One day Honi was journeying on the road and he saw a man planting a carob tree. He asked, "How long does it take [for this tree] to bear fruit?" The man replied: "Seventy years." Honi then further asked him: "Are you certain that you will live another seventy years?" The man replied: "I found [already grown] carob trees in the world; as my forefathers planted those for me so I too plant these for my children."
Honi sat down to have a meal and sleep overcame him. As he slept a rocky formation enclosed upon him which hid him from sight and he slept for seventy years. When he awoke he saw a man gathering the fruit of the carob tree and Honi asked him, "Are you the man who planted the tree?" The man replied: "I am his grandson." Thereupon Honi exclaimed: "It is clear that I have slept for seventy years." He then caught sight of his ass which had given birth to several generations of mules, and he returned home. There he inquired, "Is the son of Honi the Circle-Drawer still alive?" The people answered him, "His son is no more, but his grandson is still living." Thereupon he said to them: "I am Honi the Circle-Drawer," but no one would believe him.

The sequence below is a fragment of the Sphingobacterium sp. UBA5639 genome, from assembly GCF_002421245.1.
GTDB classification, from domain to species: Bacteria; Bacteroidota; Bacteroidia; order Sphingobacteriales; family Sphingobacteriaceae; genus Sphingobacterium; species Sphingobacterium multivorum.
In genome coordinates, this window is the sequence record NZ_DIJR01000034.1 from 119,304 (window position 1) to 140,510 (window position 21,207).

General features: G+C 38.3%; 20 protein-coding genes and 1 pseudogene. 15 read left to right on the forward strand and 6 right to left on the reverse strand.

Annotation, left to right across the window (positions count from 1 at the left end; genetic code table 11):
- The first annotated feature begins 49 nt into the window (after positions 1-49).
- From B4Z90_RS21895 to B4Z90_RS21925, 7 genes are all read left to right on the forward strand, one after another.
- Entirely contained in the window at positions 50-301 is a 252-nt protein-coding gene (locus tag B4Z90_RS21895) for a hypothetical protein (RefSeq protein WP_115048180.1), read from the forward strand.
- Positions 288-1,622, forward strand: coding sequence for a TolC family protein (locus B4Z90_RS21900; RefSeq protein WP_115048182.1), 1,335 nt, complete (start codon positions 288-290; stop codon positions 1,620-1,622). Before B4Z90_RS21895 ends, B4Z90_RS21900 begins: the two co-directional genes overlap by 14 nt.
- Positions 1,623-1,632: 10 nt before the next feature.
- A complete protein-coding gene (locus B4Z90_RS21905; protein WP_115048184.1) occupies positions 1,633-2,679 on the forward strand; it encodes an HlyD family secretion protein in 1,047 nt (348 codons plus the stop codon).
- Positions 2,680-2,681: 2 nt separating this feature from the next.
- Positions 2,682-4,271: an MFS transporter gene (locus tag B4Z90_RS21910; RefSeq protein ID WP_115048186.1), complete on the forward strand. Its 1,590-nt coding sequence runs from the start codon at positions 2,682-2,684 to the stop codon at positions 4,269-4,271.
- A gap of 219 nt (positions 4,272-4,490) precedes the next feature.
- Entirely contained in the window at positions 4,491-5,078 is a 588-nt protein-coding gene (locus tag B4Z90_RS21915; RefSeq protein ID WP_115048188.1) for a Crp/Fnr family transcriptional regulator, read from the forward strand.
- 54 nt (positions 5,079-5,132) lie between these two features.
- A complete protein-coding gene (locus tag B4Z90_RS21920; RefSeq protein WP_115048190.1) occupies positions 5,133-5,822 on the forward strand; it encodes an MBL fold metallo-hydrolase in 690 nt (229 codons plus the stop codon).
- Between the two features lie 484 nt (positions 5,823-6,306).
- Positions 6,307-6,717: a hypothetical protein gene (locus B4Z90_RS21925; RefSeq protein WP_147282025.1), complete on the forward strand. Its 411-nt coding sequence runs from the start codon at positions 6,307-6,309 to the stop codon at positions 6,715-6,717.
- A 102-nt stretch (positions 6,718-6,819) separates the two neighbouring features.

He then repaired to the beit hamidrash [study hall] and there he overheard the scholars say, "The law is as clear to us as in the days of Honi the Circle-Drawer," for whenever he came to the beit hamidrash he would settle for the scholars any difficulty that they had. Whereupon he called out, "I am he!" But the scholars would not believe him nor did they give him the honor due to him. This hurt him greatly and he prayed for mercy, and he died. Raba said: "Hence the saying, 'Either companionship or death.'"[4]

The lesson that is taken away from this story is that if you give something you will not be alive to see, you are still giving. No matter what.

In the Jerusalem Talmud[edit]

In the Jerusalem Talmud, the circle drawing story is notably missing, and the sleep theme does not manifest as the carob tree story. Instead, the story is about Honi sleeping in a cave for seventy years, then returning to the Temple, where he was able to prove his identity: